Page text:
Story by by Desiree N. Palacios, Air Force News Service
Edited by Erin Wittkop, Defense Media Activity
With the current military retirement system, Airmen must serve in the military for 20 years before reaping retirement benefits, unless they are medically retired before hitting that mark.
But what about Airmen who serve fewer than 20 years? What can they take away from their Air Force service beyond a medal, a handshake and solid work experience?
A Thrift Savings Plan is a retirement and savings plan originally designed for Federal Employee’s Retirement System employees and later became available to service members and employees of the older Civil Service Retirement System.
On October 1, service members became eligible to take advantage of a Roth version of the Thrift Savings Plan, where money is deducted from taxed income, but becomes tax-free money when it is withdrawn.
According to TSP’s external affairs director, Kim Weaver, there’s a big difference between the two options.
“The biggest difference is that the traditional TSP is pre-taxed money, so it reduces the amount of your income in that year,” she said. “So let’s say your salary is $50,000 and you contribute $5,000 to traditional TSP. That money comes out before you pay taxes on it. You’re only paying taxes on $45,000, but, when you retire, or when you need the money, you pay taxes on what you withdraw then.
“The Roth TSP is just the opposite,” she explained. “The money coming into the Roth TSP is after-tax money.”
Contributors pay taxes before it is put in their account and as long as they follow two IRS rules, it will remain tax free, Weaver explained. Funds contributed must remain in the Roth TSP for five years and members must be 59 and a half before they can withdrawal their funds.
“All of the money that comes out is already taxed, so when that money is withdrawn at retirement, it is tax-free, which makes obviously a huge difference,” she explains. “Then the question becomes, ‘Do I think I’m going to pay higher taxes now or higher taxes later and is it going to help me to defer income now or is it ok to pay taxes going into the Roth TSP?”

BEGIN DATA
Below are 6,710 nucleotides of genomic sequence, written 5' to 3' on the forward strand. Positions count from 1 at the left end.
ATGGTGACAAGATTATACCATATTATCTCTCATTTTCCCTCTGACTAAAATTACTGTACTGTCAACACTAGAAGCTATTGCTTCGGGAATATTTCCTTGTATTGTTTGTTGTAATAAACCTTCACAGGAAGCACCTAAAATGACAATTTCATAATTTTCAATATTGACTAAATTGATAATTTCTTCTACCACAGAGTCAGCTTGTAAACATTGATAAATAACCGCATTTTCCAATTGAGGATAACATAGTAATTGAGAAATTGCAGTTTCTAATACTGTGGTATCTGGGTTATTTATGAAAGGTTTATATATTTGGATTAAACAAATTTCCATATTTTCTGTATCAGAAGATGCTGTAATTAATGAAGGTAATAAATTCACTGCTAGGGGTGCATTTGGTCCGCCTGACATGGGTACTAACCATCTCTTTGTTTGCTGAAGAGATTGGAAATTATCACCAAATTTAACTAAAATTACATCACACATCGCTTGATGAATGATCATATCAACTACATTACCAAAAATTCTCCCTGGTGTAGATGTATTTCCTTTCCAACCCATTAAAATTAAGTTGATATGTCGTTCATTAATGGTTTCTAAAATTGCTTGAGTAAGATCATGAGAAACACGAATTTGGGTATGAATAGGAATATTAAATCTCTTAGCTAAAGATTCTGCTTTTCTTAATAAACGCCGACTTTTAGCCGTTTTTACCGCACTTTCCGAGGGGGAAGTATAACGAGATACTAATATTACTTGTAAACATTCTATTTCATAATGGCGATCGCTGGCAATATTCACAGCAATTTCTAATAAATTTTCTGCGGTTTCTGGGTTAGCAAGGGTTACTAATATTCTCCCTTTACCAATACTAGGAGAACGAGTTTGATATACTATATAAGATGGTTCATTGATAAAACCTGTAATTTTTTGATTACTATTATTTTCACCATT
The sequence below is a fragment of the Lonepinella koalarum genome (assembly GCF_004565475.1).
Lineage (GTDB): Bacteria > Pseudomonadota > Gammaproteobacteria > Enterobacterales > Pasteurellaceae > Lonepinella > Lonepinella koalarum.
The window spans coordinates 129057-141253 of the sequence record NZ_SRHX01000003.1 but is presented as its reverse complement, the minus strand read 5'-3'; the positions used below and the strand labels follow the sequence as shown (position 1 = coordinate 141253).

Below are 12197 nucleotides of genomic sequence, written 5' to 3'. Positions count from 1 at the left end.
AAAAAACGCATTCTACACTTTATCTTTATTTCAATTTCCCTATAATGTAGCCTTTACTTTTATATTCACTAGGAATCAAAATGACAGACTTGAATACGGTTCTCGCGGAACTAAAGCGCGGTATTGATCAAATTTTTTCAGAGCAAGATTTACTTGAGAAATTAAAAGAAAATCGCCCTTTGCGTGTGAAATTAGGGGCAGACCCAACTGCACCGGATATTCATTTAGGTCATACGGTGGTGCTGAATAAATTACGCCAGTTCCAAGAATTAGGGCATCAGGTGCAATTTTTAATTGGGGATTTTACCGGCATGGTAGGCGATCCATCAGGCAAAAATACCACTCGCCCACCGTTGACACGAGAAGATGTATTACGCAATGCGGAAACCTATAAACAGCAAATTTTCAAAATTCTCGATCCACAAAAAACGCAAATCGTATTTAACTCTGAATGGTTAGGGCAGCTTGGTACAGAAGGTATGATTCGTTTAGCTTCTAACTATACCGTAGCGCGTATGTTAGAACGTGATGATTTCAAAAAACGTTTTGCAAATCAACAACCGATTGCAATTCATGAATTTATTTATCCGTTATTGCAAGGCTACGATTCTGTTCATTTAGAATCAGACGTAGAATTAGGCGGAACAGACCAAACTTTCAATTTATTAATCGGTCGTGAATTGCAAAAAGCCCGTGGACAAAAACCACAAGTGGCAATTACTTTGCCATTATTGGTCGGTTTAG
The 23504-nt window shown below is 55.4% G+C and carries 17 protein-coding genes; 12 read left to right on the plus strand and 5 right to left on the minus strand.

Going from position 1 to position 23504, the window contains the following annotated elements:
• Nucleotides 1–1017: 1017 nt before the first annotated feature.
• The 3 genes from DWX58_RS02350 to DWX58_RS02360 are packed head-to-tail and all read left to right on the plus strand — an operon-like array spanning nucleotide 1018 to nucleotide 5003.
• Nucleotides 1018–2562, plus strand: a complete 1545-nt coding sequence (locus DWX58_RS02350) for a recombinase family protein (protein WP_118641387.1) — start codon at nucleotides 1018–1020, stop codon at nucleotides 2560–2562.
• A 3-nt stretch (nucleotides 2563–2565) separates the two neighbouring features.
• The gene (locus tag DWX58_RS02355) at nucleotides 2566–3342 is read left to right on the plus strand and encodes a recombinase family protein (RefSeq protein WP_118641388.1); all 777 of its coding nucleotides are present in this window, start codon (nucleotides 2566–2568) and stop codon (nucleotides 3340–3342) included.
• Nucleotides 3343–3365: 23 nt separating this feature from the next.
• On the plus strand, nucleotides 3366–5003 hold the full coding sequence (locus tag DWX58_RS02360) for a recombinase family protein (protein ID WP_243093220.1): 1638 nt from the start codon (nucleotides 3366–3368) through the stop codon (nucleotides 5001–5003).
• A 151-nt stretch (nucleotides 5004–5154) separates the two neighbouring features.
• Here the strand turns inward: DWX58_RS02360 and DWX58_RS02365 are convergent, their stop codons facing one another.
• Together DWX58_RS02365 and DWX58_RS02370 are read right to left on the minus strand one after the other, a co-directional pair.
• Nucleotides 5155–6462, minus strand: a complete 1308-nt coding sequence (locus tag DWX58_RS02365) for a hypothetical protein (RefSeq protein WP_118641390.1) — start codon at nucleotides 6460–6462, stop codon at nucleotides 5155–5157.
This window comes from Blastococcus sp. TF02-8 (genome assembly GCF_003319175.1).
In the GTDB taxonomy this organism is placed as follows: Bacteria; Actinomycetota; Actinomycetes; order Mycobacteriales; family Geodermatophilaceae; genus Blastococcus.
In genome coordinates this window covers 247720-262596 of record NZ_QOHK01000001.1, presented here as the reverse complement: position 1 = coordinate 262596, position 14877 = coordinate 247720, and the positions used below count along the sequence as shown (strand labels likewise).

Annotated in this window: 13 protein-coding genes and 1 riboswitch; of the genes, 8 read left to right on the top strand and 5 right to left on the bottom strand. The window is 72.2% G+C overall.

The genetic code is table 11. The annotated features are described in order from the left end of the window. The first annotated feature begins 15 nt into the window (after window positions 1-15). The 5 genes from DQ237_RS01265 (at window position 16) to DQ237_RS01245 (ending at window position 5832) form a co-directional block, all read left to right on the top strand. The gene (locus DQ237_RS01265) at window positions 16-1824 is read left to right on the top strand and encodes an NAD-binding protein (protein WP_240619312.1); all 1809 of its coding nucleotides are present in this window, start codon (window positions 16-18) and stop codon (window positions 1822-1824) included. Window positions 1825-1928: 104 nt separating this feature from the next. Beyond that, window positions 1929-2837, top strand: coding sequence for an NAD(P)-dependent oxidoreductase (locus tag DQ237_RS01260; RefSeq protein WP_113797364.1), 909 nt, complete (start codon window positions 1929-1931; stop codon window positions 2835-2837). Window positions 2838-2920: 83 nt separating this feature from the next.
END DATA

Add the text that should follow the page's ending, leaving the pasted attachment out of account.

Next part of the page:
Federal employees can use the contribution comparison calculator on www.tsp.gov to help them determine which plan is right for them. The maximum contribution this year will be $17,500.
Although Federal Employees must sign up for TSP, Weaver explained that Airmen can take advantage of TSP from day one of their enlistment. It is done through the Defense Finance and Accounting Service.
While most look at TSP as a roadmap to a comfortable retirement, Weaver said that enrolling in thrift savings, even for one or two enlistments, can pay real dividends.
“They can either leave it in their TSP untouched, move the money around within the funds or leave it in until they are ready to retire,” Weaver said. “They can also roll it over into another 401k plan in the private sector if they choose to do that. So, just because service members leave the military, it doesn’t mean they are forfeiting their money. Once they contribute their money, the TSP belongs to the participant.”
One bit of caution. There can be large tax consequences for Airmen who simply pull their money out without any type of rollover into another account.
TSP officials also confirm the adage that the ‘early bird gets the worm,’ or in the case of TSP, the dividends. For example, two Airmen join the military at the same time. One Airman decides to immediately put away five percent of her pay for 20 years while the other Airman decides to invest 10 percent of his pay for his last 10 years of service.
Which service member would accumulate more money over time? Is it the Airman who started saving as soon as she joined, setting aside a smaller percentage, or the Airman who started saving 10 years later, but doubled his contribution for the remainder of his career?
The Airman who chose to contribute five percent from day one is the winner. This Airman ended up saving more overall due to compound interest that accumulated over a longer period of time. This despite the fact that the other Airman saved doubled the amount of his pay for 10 years.
The Airman who started contributing as soon as she joined would have a total estimated TSP account balance of $95,133 while the other Airman who waited would have a total estimate TSP account balance of $51,325. The difference is almost double.
“If you get an early start and put in just a little bit of money into either the traditional or Roth TSP, you are going to do yourself a big favor for that time when you are ready to retire.”